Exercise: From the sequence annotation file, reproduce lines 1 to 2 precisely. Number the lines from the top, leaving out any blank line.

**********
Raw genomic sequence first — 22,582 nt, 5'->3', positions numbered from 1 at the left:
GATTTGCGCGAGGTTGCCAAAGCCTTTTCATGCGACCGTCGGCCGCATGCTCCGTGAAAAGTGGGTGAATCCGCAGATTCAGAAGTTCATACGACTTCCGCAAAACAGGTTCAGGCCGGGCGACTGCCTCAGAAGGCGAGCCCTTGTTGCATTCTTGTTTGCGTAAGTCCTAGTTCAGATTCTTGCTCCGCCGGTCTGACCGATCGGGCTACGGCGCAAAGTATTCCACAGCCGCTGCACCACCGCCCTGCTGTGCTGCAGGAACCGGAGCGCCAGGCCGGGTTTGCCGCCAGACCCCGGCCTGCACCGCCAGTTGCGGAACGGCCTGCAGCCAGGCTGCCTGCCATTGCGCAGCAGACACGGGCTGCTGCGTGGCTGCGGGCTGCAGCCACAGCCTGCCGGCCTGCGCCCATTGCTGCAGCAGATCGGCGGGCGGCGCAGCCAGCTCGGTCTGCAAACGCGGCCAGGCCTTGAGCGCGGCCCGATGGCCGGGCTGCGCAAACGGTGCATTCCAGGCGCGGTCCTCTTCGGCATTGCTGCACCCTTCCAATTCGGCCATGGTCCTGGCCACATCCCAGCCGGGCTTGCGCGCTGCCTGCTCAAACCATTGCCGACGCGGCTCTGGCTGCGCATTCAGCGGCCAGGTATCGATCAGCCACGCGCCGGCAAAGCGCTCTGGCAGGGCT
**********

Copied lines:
Raw genomic sequence first — 22,582 nt, 5'->3', positions numbered from 1 at the left:
GATTTGCGCGAGGTTGCCAAAGCCTTTTCATGCGACCGTCGGCCGCATGCTCCGTGAAAAGTGGGTGAATCCGCAGATTCAGAAGTTCATACGACTTCCGCAAAACAGGTTCAGGCCGGGCGACTGCCTCAGAAGGCGAGCCCTTGTTGCATTCTTGTTTGCGTAAGTCCTAGTTCAGATTCTTGCTCCGCCGGTCTGACCGATCGGGCTACGGCGCAAAGTATTCCACAGCCGCTGCACCACCGCCCTGCTGTGCTGCAGGAACCGGAGCGCCAGGCCGGGTTTGCCGCCAGACCCCGGCCTGCACCGCCAGTTGCGGAACGGCCTGCAGCCAGGCTGCCTGCCATTGCGCAGCAGACACGGGCTGCTGCGTGGCTGCGGGCTGCAGCCACAGCCTGCCGGCCTGCGCCCATTGCTGCAGCAGATCGGCGGGCGGCGCAGCCAGCTCGGTCTGCAAACGCGGCCAGGCCTTGAGCGCGGCCCGATGGCCGGGCTGCGCAAACGGTGCATTCCAGGCGCGGTCCTCTTCGGCATTGCTGCACCCTTCCAATTCGGCCATGGTCCTGGCCACATCCCAGCCGGGCTTGCGCGCTGCCTGCTCAAACCATTGCCGACGCGGCTCTGGCTGCGCATTCAGCGGCCAGGTATCGATCAGCCACGCGCCGGCAAAGCGCTCTGGCAGGGCT